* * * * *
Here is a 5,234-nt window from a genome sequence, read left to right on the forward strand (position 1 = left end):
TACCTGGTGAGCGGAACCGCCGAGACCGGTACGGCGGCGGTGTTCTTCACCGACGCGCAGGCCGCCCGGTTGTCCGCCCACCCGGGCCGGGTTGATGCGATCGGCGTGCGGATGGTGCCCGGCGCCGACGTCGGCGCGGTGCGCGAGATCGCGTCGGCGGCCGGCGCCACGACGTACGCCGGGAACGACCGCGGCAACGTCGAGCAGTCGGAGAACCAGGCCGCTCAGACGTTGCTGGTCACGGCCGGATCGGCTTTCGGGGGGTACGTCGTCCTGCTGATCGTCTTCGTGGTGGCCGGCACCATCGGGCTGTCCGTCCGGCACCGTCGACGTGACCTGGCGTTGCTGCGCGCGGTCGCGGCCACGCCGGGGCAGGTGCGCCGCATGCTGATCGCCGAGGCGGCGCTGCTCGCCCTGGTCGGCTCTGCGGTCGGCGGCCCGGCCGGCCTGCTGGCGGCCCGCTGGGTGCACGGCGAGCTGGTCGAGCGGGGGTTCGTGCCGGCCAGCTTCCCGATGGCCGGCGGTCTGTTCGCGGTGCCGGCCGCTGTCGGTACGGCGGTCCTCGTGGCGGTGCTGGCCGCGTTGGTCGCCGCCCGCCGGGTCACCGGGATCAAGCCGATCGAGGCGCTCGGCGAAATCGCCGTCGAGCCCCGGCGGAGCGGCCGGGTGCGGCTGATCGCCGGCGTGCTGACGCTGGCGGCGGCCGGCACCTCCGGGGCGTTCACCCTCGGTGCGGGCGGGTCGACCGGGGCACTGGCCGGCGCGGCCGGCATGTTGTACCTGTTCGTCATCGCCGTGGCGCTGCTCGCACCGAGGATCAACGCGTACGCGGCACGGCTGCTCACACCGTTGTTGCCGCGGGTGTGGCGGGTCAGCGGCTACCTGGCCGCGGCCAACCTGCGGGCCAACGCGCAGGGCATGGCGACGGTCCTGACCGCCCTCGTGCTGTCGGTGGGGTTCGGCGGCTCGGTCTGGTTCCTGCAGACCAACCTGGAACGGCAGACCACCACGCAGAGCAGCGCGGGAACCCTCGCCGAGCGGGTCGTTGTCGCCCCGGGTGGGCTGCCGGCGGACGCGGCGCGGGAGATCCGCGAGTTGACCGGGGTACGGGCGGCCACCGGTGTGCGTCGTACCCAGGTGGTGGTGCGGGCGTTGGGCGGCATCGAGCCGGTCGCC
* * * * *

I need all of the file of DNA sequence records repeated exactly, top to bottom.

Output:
Here is a 5,234-nt window from a genome sequence, read left to right on the forward strand (position 1 = left end):
TACCTGGTGAGCGGAACCGCCGAGACCGGTACGGCGGCGGTGTTCTTCACCGACGCGCAGGCCGCCCGGTTGTCCGCCCACCCGGGCCGGGTTGATGCGATCGGCGTGCGGATGGTGCCCGGCGCCGACGTCGGCGCGGTGCGCGAGATCGCGTCGGCGGCCGGCGCCACGACGTACGCCGGGAACGACCGCGGCAACGTCGAGCAGTCGGAGAACCAGGCCGCTCAGACGTTGCTGGTCACGGCCGGATCGGCTTTCGGGGGGTACGTCGTCCTGCTGATCGTCTTCGTGGTGGCCGGCACCATCGGGCTGTCCGTCCGGCACCGTCGACGTGACCTGGCGTTGCTGCGCGCGGTCGCGGCCACGCCGGGGCAGGTGCGCCGCATGCTGATCGCCGAGGCGGCGCTGCTCGCCCTGGTCGGCTCTGCGGTCGGCGGCCCGGCCGGCCTGCTGGCGGCCCGCTGGGTGCACGGCGAGCTGGTCGAGCGGGGGTTCGTGCCGGCCAGCTTCCCGATGGCCGGCGGTCTGTTCGCGGTGCCGGCCGCTGTCGGTACGGCGGTCCTCGTGGCGGTGCTGGCCGCGTTGGTCGCCGCCCGCCGGGTCACCGGGATCAAGCCGATCGAGGCGCTCGGCGAAATCGCCGTCGAGCCCCGGCGGAGCGGCCGGGTGCGGCTGATCGCCGGCGTGCTGACGCTGGCGGCGGCCGGCACCTCCGGGGCGTTCACCCTCGGTGCGGGCGGGTCGACCGGGGCACTGGCCGGCGCGGCCGGCATGTTGTACCTGTTCGTCATCGCCGTGGCGCTGCTCGCACCGAGGATCAACGCGTACGCGGCACGGCTGCTCACACCGTTGTTGCCGCGGGTGTGGCGGGTCAGCGGCTACCTGGCCGCGGCCAACCTGCGGGCCAACGCGCAGGGCATGGCGACGGTCCTGACCGCCCTCGTGCTGTCGGTGGGGTTCGGCGGCTCGGTCTGGTTCCTGCAGACCAACCTGGAACGGCAGACCACCACGCAGAGCAGCGCGGGAACCCTCGCCGAGCGGGTCGTTGTCGCCCCGGGTGGGCTGCCGGCGGACGCGGCGCGGGAGATCCGCGAGTTGACCGGGGTACGGGCGGCCACCGGTGTGCGTCGTACCCAGGTGGTGGTGCGGGCGTTGGGCGGCATCGAGCCGGTCGCC